If this phenomenon has consistently reared its head in American politics, what is creating this fuss about language in the 2016 presidential campaign? Potentially, it is not merely the aggressiveness of candidates’ language that has critics reeling but also the overall linguistic simplicity of the United States’ supposedly most qualified individuals. Critics describe the rhetoric being tossed around as “unpresidential” and “childish”—in the very literal sense, even. One study found that the linguistic simplicity of current candidates’ speeches is not unlike that of sixth graders (Thompson). (This of course was conducted using the Flesch-Kincaid readability test, which only quantitatively measures syllables per word and words per sentence, and does not elucidate on the quality of the words and sentences themselves.) Thompson articulates that this is most likely due to the steadily more democratic approach to voting in the United States; long gone are the days of George Washington addressing a group of peers, who were of that minority of well-educated white landowners. It is up to modern candidates to reach the full breadth of potential voters, and this often requires the simplification of everything from vocabulary to syntax. This in itself is criticized as a “dumbing down” of communication, but it is even more the case when these simplified sentences are littered with insults, jibes, and the occasional threat. Unfortunately for contemporary critics, this abusive language is hardly new (Benson 26-27)—its aggravating and childish effects are merely highlighted by simple sentence structures and a strategically limited vocabulary. Perhaps uncivil language is more palatable when wrapped up in highly academic articulation.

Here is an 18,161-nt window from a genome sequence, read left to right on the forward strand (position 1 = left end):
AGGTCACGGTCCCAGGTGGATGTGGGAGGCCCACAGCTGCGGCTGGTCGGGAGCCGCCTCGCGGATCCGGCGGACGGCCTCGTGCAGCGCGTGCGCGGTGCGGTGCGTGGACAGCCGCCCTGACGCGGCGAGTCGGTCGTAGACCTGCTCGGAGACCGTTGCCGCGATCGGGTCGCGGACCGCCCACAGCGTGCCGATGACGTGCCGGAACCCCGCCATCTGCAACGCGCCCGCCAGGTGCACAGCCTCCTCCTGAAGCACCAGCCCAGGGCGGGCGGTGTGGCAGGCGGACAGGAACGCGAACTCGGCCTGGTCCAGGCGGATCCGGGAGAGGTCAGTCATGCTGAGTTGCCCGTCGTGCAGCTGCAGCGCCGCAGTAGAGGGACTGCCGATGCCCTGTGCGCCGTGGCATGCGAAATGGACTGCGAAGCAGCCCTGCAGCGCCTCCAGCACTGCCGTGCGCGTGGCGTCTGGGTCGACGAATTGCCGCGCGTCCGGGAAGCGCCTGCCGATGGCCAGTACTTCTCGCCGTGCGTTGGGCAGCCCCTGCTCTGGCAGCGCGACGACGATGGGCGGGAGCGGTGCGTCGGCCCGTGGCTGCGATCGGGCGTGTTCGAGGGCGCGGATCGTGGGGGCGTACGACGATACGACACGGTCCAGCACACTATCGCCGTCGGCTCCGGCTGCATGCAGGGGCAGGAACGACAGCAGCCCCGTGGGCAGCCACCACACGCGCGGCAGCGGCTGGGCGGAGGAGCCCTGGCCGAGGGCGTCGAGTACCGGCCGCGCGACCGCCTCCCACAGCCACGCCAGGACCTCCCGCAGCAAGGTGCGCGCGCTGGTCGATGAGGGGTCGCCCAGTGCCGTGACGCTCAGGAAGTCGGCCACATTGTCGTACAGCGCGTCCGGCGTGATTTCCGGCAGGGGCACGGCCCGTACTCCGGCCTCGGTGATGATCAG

The esoteric realm of academia, however, is much less palatable to the general population. It is this hunger for “like-minded” candidates and an easily identified enemy that encourages the use of insults and snide comments about opponents, a tactic all too familiar in the 2016 election cycle. As diametrically opposed as Bernie Sanders and Donald Trump have appeared during the campaign trail (perhaps best exemplified by their announcements for campaigning: Bernie speaking for ten minutes to a small crowd on a windy spring morning; Trump taking a leisurely hour to address a mass of admirers in one of his own glitzy towers), their use of aggressive speech about their opponents, and the ways they describe their own campaigns, is on a much more comparable level. The following examples are taken from speeches given during the turbulent months preceding the Iowa caucuses; it is necessary to point out that times of anticipation and trepidation, even with seemingly mundane activities, can contribute to emotionally heightened speech. In the case of vying for votes, the use of uncivil and “relatable” language is useful, and is strategically employed for maximum effect.
In his address to a crowd in Muscatine, Iowa, Donald Trump describes his place among his opponents rather than “boring” his crowd with politics. The beginning of his speech is littered with “I” statements, a behavior noted since his announcement for candidacy. These statements then lead to scattered praise of a campaign manager (“What a great guy”) and the crowd itself (“The people are very, very smart…we have the most loyal people”). This goes on for about half of his hour-long speech, so when he abruptly says, “Let’s talk about individual candidates for a while, should we do that?” the crowd is more than willing to follow his not-so-subtle suggestion. For the remaining half of his speech, Trump unleashes a string of petty insults that, coupled with his segue, have the endearing and theatrical effect of high school gossip. The following are a few samples of invective he uses in this speech: “This guy, Bernie Sanders, give me a break”; “She (Hillary) said false things about me, so I had to hit her hard”; “I could hit Bernie so hard…” (Live Broadcasting 2016). Characteristically, these statements are rather vague and allow Trump to go from one opponent—or even subject, since he often interjects with anecdotes—to the next. Trump’s insults and snide commentary are not covert; in fact, they make the bulk of his address and earn the most applause, and the most media attention.